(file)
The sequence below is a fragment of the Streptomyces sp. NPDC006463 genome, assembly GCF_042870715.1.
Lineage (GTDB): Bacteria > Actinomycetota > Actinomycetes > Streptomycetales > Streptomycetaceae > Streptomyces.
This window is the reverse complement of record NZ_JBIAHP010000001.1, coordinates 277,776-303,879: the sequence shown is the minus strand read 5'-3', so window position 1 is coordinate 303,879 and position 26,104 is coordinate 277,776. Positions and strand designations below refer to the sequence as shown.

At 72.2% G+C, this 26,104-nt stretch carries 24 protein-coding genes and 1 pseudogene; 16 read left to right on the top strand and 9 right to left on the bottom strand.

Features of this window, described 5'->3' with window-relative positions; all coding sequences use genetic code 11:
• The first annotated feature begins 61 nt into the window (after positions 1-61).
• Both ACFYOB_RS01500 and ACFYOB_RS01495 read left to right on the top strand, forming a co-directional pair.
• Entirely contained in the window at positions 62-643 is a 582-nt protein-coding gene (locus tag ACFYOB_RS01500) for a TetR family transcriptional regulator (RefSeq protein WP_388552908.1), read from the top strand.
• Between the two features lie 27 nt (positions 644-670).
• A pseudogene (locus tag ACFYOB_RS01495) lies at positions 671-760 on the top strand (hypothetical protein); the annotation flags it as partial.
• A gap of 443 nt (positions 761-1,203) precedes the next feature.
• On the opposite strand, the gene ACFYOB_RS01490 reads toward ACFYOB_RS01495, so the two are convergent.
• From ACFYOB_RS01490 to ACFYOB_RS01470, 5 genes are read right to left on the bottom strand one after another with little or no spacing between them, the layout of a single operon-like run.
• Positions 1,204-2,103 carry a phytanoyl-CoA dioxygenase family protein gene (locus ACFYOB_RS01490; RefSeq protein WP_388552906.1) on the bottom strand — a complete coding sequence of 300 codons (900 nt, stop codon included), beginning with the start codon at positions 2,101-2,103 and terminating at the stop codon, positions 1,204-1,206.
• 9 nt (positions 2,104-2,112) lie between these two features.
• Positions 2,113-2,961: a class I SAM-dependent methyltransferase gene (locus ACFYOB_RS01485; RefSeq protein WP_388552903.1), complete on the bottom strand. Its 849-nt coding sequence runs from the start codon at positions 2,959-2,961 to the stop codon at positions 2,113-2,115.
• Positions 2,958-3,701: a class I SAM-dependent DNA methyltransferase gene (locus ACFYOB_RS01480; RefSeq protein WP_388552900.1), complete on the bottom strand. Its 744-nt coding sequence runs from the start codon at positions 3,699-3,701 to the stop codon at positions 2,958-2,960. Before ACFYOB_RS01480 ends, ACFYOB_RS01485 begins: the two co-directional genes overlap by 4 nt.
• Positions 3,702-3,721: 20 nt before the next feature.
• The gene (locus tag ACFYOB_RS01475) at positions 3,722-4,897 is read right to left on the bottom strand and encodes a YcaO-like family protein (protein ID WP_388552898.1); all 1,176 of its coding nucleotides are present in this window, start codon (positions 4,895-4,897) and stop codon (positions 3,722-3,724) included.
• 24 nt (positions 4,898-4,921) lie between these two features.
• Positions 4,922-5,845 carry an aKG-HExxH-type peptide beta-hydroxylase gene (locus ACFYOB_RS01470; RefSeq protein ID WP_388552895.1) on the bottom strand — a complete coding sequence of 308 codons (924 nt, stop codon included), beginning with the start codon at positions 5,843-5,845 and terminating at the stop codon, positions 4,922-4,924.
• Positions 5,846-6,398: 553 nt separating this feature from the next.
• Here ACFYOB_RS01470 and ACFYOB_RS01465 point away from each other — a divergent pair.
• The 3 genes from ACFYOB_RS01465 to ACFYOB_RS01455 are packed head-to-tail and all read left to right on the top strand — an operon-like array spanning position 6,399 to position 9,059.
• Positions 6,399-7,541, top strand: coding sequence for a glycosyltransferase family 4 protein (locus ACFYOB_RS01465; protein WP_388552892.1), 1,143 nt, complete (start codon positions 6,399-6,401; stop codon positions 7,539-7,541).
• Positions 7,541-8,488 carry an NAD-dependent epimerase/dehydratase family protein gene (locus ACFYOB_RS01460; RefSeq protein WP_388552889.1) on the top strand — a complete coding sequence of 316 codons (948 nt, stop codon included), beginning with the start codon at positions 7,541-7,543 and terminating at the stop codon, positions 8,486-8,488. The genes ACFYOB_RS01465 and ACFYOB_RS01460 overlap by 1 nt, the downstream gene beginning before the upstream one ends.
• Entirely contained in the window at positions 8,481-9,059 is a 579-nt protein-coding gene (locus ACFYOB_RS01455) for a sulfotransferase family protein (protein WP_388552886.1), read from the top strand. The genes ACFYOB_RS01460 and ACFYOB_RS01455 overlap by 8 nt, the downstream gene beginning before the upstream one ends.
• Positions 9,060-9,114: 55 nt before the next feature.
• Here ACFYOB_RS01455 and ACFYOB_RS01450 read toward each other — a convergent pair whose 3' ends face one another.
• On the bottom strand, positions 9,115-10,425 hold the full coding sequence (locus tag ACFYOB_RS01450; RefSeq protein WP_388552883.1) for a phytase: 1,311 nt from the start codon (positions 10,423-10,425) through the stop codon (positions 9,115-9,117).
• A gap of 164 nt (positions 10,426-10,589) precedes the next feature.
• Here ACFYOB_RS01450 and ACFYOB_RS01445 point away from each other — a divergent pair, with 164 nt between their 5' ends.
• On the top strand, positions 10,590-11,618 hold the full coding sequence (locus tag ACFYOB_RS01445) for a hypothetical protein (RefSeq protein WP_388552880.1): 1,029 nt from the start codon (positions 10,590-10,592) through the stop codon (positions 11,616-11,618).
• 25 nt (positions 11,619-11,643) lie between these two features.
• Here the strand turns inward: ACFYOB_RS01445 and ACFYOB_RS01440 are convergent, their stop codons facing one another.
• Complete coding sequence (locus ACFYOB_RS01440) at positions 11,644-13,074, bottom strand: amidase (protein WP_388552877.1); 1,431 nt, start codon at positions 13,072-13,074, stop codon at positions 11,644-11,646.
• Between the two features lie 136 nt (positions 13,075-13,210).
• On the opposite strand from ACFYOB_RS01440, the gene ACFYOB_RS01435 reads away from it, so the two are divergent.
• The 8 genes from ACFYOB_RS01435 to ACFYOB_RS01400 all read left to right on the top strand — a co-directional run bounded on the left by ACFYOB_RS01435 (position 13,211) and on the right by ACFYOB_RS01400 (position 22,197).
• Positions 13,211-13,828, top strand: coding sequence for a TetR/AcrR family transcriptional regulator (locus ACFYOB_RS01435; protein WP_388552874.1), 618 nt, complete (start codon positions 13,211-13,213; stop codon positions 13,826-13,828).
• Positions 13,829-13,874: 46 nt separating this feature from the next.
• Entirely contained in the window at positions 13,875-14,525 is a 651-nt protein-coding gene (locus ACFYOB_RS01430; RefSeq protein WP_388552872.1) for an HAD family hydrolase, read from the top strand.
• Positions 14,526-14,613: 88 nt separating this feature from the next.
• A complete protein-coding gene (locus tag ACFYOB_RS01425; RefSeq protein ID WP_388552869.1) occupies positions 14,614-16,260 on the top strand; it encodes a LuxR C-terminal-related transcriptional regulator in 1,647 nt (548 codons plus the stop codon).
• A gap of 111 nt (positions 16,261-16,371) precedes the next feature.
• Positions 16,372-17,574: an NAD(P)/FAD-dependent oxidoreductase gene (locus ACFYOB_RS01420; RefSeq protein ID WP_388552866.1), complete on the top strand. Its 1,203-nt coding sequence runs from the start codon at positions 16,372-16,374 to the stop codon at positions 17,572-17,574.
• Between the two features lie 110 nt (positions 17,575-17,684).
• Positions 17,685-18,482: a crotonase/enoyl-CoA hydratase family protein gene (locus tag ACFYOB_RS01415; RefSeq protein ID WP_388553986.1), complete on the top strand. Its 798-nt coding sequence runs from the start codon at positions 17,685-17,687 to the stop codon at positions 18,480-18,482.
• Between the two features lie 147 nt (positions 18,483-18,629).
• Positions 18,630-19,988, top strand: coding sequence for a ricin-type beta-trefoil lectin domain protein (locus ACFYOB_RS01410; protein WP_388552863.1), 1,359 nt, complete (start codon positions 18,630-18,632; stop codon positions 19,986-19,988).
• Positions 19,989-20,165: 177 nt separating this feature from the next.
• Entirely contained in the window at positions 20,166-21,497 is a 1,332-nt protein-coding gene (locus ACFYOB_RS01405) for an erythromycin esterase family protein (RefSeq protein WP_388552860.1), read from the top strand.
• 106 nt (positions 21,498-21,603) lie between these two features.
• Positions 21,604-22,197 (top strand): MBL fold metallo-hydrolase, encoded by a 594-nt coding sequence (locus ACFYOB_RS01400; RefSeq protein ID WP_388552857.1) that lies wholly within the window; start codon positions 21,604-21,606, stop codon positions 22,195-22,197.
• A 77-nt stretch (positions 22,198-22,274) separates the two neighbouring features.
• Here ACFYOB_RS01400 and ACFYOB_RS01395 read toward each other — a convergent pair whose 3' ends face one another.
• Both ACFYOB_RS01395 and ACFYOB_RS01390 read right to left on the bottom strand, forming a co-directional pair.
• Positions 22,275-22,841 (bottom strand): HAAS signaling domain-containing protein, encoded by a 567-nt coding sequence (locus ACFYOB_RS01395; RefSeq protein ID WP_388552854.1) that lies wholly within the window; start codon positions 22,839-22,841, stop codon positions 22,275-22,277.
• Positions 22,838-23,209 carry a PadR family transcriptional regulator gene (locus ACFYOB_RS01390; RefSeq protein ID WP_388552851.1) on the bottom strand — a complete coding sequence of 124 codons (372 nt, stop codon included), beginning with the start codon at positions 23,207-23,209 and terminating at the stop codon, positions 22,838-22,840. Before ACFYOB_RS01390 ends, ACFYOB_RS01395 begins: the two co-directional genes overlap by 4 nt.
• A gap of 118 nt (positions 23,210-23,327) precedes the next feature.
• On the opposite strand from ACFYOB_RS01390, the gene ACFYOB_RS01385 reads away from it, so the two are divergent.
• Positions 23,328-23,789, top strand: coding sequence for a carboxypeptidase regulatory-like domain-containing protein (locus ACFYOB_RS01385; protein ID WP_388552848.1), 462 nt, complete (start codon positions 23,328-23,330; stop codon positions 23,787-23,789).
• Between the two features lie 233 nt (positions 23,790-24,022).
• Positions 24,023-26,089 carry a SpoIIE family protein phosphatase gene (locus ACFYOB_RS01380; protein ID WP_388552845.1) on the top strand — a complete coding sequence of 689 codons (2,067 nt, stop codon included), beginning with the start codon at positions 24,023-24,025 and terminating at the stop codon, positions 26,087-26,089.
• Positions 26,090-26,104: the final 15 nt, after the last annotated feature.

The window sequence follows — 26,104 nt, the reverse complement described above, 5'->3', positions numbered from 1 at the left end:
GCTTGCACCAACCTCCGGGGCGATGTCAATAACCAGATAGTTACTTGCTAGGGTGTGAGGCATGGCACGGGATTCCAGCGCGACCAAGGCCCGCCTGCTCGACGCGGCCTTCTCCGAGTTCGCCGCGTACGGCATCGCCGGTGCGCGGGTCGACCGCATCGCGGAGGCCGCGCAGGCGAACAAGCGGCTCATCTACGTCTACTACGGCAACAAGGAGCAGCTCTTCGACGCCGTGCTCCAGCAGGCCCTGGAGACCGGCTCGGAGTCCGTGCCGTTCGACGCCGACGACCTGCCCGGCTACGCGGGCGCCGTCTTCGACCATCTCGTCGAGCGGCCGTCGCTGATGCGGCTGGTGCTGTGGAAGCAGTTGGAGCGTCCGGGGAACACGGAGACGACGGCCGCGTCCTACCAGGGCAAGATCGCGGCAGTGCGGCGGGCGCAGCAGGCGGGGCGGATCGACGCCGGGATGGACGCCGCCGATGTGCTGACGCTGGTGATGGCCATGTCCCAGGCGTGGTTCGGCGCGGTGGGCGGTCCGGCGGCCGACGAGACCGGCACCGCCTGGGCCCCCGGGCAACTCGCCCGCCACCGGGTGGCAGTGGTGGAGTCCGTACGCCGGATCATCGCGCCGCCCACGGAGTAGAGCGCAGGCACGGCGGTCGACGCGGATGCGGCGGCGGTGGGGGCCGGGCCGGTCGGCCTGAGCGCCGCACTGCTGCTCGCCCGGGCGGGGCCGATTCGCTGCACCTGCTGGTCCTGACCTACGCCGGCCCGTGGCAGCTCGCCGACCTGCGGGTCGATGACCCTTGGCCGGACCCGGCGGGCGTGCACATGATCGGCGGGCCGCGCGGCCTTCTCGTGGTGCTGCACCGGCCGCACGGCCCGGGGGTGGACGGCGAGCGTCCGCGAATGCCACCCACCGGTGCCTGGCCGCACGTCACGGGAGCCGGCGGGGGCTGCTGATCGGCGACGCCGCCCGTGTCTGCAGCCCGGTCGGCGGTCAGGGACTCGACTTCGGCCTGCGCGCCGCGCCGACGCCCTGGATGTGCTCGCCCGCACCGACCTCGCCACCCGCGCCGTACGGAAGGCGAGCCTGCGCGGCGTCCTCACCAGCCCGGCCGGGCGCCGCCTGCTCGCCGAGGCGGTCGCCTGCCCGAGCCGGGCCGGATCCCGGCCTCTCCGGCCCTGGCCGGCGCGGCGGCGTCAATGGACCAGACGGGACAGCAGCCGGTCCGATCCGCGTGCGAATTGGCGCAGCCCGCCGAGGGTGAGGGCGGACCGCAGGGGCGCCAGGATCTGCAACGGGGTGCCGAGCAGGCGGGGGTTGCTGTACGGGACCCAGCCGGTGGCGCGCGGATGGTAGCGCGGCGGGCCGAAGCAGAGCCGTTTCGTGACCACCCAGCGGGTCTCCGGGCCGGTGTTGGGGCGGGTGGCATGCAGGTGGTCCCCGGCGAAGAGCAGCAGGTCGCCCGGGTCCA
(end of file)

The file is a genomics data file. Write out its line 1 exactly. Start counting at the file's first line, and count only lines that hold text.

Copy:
The sequence below is a fragment of the Streptomyces sp. NPDC006463 genome, assembly GCF_042870715.1.